Tuesday, 6 September 2011


I have a confession. A portion of my reading diet comprises what I dub 'Man-Fiction'. A Man-Fiction book will: be heavily plot-driven; be vast in scope; involve people either in or aspiring to high office; rely heavily on battle and/or intrigue; have little or no character development in its expansive cast; be subject to accusations of misogyny; have bland prose driving on its sprawling plot. Done well, Man-Fiction is tremendously entertaining to read, even though probing examinations of the human soul may be subordinated to weapon statistics.

This post is a response to mockery I have read, and received personally, of such works. As such, all books of this nature are often assumed to be artless, worthless genre-fiction churned out by third-rate authors for a quick buck. I don't deny that this is often the case, and don't presume to defend it all. Equally, it doesn't all deserve to be tarred by the same brush.

Before refuting that, though, let us state that there is nothing wrong with reading artless genre fiction, and not dieting solely on what Jeeves called 'improving books'. What a reader chooses to enjoy between the covers is his own business, improving or not. I try to eat 'improving' food, but I'm not above the odd guilty pleasure, though like any self-respecting foodie I at least stick to good-quality treats where possible. Likewise, better good Man-Fiction than bad.

As for misogyny, my term of 'Man-Fiction' stereotypes its readers as being men, or at least male. In my experience this is overwhelmingly the case, but this is descriptive rather than proscriptive. Provided people don't look down on people because of their choice of anatomy, it's fine for men and women to want to do whatever they like; perhaps they will tend to like and to do different things, and that's fine. Man-Fiction itself is criticised for its abundance of male characters, and either paucity or ill-treatment of its female characters. Given that it's almost invariably set either in history or in the military (often both), this is hardly surprising, and generally realistic. It seems churlish to expect that the gender values of some modern societies should be grafted anachronistically into historical settings, however one may agree with those values - some reviewers appear to disagree.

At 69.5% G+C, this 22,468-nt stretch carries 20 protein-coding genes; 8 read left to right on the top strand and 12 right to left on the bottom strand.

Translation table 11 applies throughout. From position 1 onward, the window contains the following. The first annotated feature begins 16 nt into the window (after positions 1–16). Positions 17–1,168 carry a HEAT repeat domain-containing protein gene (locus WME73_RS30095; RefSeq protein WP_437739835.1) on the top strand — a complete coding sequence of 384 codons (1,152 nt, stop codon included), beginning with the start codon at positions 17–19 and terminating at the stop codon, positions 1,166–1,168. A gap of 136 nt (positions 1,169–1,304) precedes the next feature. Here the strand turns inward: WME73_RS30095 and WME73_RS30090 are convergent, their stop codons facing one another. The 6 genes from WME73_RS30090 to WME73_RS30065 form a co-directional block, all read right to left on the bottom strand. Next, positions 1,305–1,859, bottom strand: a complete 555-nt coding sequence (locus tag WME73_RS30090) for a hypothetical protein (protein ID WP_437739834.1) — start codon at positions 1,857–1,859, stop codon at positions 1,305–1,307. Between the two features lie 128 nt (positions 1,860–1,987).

Anyway, back to art. Not all Man-Fiction is artless, and if you dismiss as worthless anything with bland prose, thin characters, and expansive plot, then you get in trouble.

Der Ring Des Nibelugen.

I don't suggest a gender imbalance in its appreciation, but it certainly fulfils the above criteria for Man-Fiction. It's not above criticism, but describing it convincingly as 'not art' is going to require some powerful arguments. Sure, there's an appealing profusion of phenomenal music and musicianship in the Ring, but separate that from the libretto and you miss the whole point of Wagner's drama. The Ring is art, and it is Man-Fiction, therefore some Man-Fiction is art, therefore not all of it is worthless.

By all means mock Tolkien, or Robert Harris, or even George R.R. Martin if it's not your thing, but don't dismiss it as being devoid of merit. I for one regard a well-constructed, intricate, and epic plot to be an art in itself. I'll happily tear apart literary fiction for shallow characters or lifeless prose, but if prose and characters are your currency then you must spend them wisely. Man-Fiction trades on other assets.

I'm off to indulge in a little fantasy - not in the sense of goblins and dragons, but in the sense of dreaming. Dreaming of times and places where men fight for themselves and for what they believe in, and have the chance to be honourable, valourous, chivalrous, gallant, heroic. Virtues indeed. In my life I aspire to these things in my own small way, but it cannot be denied that a software engineer has fewer chances for valour than a knight, or an SAS trooper - and in this fiction, art or not, the basic urge for such virtues gains what vicarious satisfaction it can hope for. Is that so wrong?

1 comment:

Anonymous said...

Quite right. Easy to dismiss things because they're not sufficiently highbrow. Mere snobbery. And I bet Jeeves wasn't above a bit of cheap fiction when he thought nobody was looking.
I am now off to curl up with some Spinoza.